Reflection: Reading St. Paul in Greece

By Paul Clement (C’25)

Students with Dr. Jim Wickman, Professor Alan Mitchell, and Professor Julia Lamm


Right after the sun had risen on our first full day in Greece, Dr. Wickman, Director of Catholic Life, and Professors Mitchell and Lamm, both from the Department of Theology and Religious Studies, lead us to a Sunday Mass at the Metropolis Church in Thessaloniki. Looking akin to churches of the Roman tradition on the outside, the similarities ceased as we entered the heavy wooden doors. Marvelous iconography and frescoes covered just about every inch of the church’s interior. As the Mass began, the priest came up and warmly welcomed us, letting us know about the differences in the Greek and Roman signs of the Cross. The Mass itself was beautiful with singing, incense, and bells filling the church. I could not think of a better way both to begin the pilgrimage and immerse ourselves in Greek culture.

Later that day, we were all sitting within a stone’s throw from where Paul was imprisoned at Philippi. While listening to a fellow student read a poignant passage from Paul’s letter to the Philippians, within our line of view was both the cell of his detainment, the forum in which he preached, and the Christian church dedicated to him in the 4th century A.D. Without moving our heads, we could see both Paul’s struggle and ultimate success in bringing God’s word to a new community. This theme presented itself throughout the entirety of the pilgrimage. Not only did we see the communities where Paul preached the letters previously studied on the Hilltop, but we were also witnesses to how these letters bore fruit: a topic mostly incommunicable in a classroom.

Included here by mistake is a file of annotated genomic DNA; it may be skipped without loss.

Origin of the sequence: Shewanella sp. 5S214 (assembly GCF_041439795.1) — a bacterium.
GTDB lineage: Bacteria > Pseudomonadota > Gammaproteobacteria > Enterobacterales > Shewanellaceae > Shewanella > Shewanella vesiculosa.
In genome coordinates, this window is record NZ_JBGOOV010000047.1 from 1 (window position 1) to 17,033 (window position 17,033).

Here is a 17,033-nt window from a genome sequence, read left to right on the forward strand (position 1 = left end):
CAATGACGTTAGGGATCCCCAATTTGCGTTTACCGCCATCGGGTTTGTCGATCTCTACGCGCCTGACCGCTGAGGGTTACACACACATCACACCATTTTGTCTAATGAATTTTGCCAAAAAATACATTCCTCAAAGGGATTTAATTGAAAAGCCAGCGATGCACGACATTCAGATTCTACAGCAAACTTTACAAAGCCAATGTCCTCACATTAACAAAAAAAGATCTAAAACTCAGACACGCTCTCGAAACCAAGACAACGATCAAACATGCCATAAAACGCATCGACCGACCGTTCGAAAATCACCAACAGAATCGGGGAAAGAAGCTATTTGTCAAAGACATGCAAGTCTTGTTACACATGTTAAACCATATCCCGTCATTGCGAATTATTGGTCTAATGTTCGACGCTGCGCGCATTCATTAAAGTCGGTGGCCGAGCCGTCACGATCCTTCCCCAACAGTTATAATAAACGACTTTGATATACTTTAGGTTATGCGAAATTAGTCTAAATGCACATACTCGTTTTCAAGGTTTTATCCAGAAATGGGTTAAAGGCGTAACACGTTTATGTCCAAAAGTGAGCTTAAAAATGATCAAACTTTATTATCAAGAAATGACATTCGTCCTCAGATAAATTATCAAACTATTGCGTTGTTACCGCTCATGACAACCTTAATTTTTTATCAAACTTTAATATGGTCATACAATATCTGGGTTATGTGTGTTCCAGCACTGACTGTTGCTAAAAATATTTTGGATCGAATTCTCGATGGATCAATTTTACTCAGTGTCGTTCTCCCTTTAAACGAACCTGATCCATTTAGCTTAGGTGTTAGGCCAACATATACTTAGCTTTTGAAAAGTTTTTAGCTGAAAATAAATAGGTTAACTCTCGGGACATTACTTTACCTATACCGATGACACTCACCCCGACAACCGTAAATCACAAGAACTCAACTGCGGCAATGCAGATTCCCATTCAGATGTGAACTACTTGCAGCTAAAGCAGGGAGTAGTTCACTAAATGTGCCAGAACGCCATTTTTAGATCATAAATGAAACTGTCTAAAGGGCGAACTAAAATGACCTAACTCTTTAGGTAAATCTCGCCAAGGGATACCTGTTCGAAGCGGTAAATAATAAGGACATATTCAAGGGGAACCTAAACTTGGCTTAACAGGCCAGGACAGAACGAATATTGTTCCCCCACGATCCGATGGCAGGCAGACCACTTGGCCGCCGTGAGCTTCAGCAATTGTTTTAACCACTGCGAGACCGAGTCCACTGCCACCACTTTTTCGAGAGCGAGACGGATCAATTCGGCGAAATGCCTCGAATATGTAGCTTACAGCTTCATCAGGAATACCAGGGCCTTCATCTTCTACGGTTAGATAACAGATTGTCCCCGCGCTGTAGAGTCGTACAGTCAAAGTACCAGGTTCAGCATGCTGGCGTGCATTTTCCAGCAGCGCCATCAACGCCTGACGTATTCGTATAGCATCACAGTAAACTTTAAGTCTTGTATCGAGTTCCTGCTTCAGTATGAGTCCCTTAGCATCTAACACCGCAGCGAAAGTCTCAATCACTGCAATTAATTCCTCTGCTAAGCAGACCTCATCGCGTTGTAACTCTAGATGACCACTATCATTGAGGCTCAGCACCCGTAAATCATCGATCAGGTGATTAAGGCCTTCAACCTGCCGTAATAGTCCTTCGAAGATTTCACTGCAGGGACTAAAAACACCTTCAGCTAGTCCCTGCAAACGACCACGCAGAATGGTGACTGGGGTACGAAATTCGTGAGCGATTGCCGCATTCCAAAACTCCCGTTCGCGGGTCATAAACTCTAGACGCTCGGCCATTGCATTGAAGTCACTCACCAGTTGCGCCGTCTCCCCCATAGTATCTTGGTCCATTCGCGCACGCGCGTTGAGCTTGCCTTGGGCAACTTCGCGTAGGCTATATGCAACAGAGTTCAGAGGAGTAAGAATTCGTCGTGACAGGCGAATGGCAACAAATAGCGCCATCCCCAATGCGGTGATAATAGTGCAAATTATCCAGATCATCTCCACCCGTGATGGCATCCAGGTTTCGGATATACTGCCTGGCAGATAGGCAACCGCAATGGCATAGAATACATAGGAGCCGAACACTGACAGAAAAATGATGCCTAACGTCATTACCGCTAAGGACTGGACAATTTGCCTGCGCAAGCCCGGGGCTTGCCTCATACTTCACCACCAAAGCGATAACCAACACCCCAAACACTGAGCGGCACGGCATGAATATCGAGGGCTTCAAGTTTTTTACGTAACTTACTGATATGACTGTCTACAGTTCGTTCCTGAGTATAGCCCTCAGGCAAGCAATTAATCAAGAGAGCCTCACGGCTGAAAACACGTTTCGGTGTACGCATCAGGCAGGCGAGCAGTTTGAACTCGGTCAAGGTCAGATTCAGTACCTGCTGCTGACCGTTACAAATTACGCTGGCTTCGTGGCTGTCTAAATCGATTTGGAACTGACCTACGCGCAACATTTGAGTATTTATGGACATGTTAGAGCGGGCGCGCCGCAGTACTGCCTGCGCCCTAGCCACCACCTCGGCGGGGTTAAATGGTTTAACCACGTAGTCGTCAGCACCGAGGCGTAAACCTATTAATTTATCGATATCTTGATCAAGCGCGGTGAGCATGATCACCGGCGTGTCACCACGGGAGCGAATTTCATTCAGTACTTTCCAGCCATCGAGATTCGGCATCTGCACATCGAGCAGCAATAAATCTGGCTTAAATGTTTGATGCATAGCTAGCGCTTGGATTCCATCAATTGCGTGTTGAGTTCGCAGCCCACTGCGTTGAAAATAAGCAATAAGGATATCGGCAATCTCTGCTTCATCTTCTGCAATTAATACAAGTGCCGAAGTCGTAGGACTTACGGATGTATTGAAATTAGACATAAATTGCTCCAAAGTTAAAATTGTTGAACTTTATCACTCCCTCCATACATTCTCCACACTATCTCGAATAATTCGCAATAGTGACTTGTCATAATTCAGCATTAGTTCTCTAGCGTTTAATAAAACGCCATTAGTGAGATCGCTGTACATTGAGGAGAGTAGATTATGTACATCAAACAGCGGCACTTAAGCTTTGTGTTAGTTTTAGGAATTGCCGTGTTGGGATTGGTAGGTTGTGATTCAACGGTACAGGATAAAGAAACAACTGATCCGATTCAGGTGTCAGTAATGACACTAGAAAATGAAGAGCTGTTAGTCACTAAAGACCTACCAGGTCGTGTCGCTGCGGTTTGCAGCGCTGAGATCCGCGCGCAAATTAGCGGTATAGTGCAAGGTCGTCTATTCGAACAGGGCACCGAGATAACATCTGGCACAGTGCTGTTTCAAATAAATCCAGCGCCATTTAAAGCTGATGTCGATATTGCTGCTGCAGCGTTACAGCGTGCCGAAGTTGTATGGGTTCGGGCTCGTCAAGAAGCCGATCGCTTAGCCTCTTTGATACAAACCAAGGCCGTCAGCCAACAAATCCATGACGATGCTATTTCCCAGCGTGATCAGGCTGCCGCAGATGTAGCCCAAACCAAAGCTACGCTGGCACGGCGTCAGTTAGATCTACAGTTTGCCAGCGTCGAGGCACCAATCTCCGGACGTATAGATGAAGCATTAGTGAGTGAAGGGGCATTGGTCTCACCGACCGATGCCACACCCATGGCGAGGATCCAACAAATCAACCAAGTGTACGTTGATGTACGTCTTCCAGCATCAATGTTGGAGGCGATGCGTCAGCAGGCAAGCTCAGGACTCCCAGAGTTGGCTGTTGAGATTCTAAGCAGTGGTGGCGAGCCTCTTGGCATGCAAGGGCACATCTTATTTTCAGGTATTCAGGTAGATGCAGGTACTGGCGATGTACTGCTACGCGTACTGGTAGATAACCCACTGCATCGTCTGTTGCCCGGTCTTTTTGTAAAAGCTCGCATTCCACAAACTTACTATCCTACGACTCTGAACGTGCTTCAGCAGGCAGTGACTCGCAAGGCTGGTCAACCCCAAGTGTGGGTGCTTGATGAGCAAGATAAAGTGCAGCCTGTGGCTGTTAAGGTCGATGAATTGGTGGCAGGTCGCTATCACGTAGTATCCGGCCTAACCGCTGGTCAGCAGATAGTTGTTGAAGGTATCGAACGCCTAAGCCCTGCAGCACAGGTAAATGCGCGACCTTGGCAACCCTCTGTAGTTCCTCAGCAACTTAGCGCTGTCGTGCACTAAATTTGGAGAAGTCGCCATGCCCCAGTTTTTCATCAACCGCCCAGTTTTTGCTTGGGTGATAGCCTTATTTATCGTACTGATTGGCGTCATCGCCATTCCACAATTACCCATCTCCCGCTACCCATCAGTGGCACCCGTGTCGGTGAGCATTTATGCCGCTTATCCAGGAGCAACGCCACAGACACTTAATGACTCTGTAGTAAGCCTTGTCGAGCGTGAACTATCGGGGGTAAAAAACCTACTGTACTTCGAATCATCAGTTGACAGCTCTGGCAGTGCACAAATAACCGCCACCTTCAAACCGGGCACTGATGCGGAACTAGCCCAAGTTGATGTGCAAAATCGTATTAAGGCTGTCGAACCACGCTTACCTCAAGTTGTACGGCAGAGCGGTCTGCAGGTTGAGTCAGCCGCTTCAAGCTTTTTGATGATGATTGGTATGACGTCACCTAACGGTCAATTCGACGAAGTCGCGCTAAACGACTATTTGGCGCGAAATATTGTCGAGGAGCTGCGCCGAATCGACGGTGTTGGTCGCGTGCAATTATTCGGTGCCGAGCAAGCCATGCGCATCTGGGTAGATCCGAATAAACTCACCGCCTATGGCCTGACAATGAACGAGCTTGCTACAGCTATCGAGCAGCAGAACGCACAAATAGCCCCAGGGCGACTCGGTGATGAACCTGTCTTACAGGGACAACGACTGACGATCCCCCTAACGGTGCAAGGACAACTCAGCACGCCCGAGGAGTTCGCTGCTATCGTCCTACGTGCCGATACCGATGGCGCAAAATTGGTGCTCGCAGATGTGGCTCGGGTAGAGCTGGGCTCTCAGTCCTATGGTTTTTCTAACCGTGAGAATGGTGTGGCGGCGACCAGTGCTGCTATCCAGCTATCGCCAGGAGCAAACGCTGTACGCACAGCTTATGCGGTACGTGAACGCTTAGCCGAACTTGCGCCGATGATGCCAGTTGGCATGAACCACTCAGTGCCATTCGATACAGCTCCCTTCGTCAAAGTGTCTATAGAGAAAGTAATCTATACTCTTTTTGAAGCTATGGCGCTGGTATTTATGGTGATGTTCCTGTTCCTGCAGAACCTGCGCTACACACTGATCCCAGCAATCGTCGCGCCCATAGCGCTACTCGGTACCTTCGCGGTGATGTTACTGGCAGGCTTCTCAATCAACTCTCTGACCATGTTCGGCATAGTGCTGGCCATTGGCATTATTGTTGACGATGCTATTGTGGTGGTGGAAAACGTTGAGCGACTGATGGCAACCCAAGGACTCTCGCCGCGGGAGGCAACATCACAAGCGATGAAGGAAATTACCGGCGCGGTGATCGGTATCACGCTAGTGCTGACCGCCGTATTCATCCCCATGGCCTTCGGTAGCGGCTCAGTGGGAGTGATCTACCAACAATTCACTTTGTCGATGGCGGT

In addition to the sights holding us in awe, one of the most wonderful aspects of the trip was the group. During the on-campus instruction, we didn’t interact a lot but that completely changed as soon as the trip began. Even Professor Mitchell worried about how we would all get along. But by the time we landed in Greece, everyone sincerely opened themselves up to each other, and within a day’s time, genuine friendships started to form. The authenticity of these friendships is attested in the groups’ meeting for meals after the class and pilgrimage ended. 

Professor Mitchell teaching at the Archaeological Site of Philippi

These friendships are also indicative of what I believe is the larger influence of this pilgrimage. In addition to the knowledgeable lessons from Professor Mitchell, which were an immense blessing of intellectual formation, the physical pilgrimage further served as a formation of our hearts. Seeing the physical locations personally lent me a deeper understanding of not only St. Paul’s humanity, but Christ’s as well. I think this physical presence inevitably prompts a greater intellectual and human understanding that encompasses the Jesuit value of contemplation in action.

While the pilgrimage was only a week, its impact on both the students and faculty will last a lifetime. Seeing the acropolis, the Corinthian βημα where Paul spoke, and countless other wondrous sights will never be forgotten. The friendships made on the trip will hopefully endure for many years and always be cherished. But, most importantly, the pilgrimage formed our hearts in addition to our minds.